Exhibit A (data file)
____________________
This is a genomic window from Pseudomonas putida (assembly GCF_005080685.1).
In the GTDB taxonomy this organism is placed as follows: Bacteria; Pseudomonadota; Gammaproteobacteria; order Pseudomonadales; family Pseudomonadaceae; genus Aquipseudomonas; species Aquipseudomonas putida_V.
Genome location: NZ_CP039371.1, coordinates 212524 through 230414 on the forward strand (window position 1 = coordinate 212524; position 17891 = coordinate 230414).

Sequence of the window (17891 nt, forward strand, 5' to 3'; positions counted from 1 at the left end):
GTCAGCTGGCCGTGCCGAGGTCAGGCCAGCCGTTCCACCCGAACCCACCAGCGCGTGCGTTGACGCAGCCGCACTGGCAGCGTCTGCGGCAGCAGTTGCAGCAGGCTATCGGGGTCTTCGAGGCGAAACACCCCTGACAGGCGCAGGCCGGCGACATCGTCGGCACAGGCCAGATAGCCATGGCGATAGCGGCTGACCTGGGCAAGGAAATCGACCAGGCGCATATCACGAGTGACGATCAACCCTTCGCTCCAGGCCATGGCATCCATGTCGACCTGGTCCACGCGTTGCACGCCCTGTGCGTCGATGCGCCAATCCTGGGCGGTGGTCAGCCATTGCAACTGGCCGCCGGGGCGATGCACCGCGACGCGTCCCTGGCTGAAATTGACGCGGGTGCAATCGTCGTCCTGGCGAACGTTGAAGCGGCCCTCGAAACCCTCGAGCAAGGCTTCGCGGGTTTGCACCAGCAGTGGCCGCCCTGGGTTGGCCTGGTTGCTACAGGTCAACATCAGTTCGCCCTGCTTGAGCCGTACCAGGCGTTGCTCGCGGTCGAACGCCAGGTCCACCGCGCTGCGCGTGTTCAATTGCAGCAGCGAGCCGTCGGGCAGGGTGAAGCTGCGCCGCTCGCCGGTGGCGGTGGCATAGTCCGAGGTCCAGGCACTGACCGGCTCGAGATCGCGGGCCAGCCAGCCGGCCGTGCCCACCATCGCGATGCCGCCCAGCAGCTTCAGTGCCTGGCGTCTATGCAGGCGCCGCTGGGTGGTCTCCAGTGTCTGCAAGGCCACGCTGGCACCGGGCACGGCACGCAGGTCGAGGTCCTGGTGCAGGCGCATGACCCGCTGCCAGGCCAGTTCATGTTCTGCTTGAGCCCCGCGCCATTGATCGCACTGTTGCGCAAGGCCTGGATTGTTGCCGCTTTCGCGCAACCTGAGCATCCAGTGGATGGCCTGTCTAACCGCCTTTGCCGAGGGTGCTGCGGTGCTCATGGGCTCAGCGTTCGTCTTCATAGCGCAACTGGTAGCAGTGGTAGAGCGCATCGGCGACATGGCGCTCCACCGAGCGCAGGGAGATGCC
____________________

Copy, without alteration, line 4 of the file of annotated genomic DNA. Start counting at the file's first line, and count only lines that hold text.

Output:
Sequence of the window (17891 nt, forward strand, 5' to 3'; positions counted from 1 at the left end):